|MadSci Network: Biochemistry|
This is a very interesting question. As I’m sure you are aware, the regulation of stomach acid/enzyme production and secretion is a necessarily complex subject. The stomach has to be able to be turned off when we aren’t eating, but be rapidly turned on when we do eat a meal. In short, histamine acts to increase hydrochloric acid (HCl) secretion by cells in the stomach lining called parietal cells. The story is a little more involved though.
There are lots of cells that make up the lining of the stomach. One kind of cell is the G cell. The G cells are directly innervated by the vagus nerve (one of the cranial nerves). Special nerve fibers in the vagus nerve secrete a chemical called gastrin-releasing peptide. This tells the G cells to release a paracrine (a chemical released by one cell that affects cells nearby) hormone called gastrin. The gastrin is detected by enterochromaffin-like (ECL) cells by receptors on their membranes (one of these receptors is the CKK2 receptor). When they detect the gastrin they begin to synthesize and release histamine. Parietal cells then come into play. They have several different kinds of receptors on their surface. One, the H2 receptor, detects histamine. When the ECL cells flood the lining of the stomach with histamine, the parietal cells are cued to release HCl. They also have receptors for gastrin (the same chemical released by the G cells) and acetylcholine, a neurotransmitter. Any of these chemicals can stimulate the parietal cells to secrete HCl into the stomach. The website links below offer some great illustrations of this admittedly complex pathway.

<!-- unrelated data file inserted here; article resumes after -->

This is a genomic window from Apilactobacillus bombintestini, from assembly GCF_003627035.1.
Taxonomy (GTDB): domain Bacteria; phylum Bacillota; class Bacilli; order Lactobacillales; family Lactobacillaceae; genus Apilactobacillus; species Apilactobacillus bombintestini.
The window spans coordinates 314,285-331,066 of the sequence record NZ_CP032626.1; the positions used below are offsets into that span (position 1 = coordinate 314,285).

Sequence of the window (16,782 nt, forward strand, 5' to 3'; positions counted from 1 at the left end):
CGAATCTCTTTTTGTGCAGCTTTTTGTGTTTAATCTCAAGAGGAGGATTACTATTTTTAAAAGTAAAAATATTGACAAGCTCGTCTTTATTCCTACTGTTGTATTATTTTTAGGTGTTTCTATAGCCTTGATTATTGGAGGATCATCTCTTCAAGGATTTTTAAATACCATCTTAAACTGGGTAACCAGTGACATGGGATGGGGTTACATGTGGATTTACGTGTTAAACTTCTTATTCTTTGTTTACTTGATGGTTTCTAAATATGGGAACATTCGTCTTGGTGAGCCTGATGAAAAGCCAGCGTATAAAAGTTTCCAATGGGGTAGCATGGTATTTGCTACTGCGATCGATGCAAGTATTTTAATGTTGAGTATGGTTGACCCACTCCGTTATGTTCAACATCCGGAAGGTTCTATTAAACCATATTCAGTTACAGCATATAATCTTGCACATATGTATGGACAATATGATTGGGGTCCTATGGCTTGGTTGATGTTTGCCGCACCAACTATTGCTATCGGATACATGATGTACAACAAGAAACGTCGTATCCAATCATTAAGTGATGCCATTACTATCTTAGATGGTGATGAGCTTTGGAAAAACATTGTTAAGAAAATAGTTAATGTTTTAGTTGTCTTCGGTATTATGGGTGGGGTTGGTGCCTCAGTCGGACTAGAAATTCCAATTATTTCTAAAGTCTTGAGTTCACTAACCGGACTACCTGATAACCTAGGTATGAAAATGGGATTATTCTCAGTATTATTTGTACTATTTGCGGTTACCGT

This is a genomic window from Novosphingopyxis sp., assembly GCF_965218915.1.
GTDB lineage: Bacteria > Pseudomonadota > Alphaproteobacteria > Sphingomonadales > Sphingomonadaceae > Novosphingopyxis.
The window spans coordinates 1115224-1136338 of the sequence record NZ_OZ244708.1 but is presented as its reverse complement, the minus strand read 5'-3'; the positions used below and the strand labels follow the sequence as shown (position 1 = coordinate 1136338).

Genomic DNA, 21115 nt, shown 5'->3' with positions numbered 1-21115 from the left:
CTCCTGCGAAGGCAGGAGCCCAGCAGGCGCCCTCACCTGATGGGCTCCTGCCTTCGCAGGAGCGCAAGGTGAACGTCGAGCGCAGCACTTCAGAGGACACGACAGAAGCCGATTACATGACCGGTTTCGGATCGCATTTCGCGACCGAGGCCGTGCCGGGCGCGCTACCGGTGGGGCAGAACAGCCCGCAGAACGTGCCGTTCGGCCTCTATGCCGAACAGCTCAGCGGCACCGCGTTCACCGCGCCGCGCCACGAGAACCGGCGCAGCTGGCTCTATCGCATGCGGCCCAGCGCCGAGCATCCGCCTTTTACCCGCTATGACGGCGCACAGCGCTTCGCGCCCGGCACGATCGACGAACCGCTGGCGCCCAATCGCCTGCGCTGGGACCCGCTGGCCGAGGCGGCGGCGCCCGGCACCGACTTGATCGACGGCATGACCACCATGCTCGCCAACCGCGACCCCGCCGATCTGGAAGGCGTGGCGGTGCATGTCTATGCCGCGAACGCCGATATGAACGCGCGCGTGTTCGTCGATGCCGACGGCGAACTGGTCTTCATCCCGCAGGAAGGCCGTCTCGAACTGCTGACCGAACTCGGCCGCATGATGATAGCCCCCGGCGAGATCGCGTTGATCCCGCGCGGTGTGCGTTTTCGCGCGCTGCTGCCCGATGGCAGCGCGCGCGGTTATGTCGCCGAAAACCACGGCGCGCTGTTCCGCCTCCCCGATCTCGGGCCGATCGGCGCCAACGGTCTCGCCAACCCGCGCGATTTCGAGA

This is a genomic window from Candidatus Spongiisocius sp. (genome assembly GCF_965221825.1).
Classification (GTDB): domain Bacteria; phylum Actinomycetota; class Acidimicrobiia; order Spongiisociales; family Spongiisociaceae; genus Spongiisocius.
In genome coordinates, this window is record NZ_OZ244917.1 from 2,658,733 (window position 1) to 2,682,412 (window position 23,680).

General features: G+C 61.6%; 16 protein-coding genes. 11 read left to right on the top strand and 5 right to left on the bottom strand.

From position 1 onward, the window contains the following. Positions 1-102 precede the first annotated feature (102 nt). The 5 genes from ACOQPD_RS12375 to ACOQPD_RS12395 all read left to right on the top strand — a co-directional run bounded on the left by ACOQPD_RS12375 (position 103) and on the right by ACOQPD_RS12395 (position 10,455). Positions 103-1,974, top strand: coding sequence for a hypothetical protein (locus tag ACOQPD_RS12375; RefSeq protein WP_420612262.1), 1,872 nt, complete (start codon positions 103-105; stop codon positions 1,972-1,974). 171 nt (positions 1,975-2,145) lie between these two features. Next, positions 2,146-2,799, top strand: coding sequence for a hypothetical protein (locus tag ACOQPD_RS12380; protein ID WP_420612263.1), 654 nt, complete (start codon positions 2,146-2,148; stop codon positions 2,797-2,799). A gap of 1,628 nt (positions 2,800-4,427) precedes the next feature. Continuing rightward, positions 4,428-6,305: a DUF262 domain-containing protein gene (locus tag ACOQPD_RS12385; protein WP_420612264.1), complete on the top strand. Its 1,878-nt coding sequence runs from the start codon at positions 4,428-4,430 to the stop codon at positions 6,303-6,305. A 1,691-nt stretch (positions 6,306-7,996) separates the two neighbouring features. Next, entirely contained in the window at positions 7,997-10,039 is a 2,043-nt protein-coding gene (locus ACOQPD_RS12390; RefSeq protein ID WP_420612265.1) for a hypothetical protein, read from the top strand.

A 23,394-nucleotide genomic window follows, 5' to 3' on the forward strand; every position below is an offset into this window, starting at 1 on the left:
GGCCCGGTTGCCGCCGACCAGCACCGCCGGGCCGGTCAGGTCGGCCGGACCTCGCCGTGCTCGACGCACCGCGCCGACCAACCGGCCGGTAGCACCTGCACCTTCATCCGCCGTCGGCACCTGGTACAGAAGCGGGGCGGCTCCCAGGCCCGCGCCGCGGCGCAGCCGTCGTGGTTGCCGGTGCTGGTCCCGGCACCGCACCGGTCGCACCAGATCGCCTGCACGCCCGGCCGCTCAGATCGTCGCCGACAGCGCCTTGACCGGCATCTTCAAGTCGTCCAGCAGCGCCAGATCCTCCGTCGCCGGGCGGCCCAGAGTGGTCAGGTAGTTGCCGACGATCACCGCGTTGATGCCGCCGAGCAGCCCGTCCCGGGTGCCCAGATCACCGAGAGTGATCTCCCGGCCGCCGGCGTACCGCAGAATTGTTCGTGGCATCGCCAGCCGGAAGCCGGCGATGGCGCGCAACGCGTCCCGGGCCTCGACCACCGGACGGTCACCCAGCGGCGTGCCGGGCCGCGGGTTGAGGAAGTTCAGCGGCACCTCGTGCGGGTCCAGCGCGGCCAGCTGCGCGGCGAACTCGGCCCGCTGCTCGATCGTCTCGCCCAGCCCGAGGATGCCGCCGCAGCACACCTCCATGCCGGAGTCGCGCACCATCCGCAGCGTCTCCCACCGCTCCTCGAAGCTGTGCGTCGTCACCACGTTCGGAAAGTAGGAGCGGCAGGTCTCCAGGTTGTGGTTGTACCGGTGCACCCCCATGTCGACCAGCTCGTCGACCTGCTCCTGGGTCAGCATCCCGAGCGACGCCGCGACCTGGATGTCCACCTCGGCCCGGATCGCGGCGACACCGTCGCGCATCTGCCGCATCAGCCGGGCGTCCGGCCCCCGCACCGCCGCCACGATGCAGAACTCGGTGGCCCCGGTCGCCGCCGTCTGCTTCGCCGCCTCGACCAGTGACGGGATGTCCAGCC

Like many activities our body must carry out, stomach acid production is highly regulated. Many stomach diseases (such as ulcers and GERD) are either directly or indirectly caused by a lack of regulation of HCl in the stomach. In this way, stomach acidity can be decreased by blocking vagus nerve stimulation, by blocking gastrin- releasing peptide release, by blocking gastrin release, or by blocking histamine release. Neat, huh?
A. K. Sandvik and H. L. Waldum. "CCK-B (gastrin) receptor regulates gastric histamine release and acid secretion." Am J Physiol Gastrointest Liver Physiol, Jun 1991; 260: 925 - 928.
Erik Lindström, Duan Chen, Per Norlén, Kjell Andersson and Rolf Håkanson. "Control of gastric acid secretion:the gastrin-ECL cell- parietal cell axis." Comparative Biochemistry and Physiology - Part A: Molecular & Integrative Physiology. Volume 128, Issue 3 , March 2001, Pages 503-511
R. Bowen. Enterochromaffin-Like (ECL) Cells. The Stomach. A: 15 January 2007, P: 31 January 2003. http://www.vivo.colostate.edu/hbooks/pathphys/digestion/stomach/ecl_cells.html .
Wikipedia Articles of Interest (Good for Background, Mostly):
Parietal Cells – http://en.wikipedia.org/wiki/Parietal_cell
G Cells – http://en.wikipedia.org/wiki/G_cell
Enterochromaffin Cells – http://en.wikipedia.org/wiki/Enterochromaffin
Gastrin – http://en.wikipedia.org/wiki/Gastrin
Try the links in the MadSci Library for more information on Biochemistry.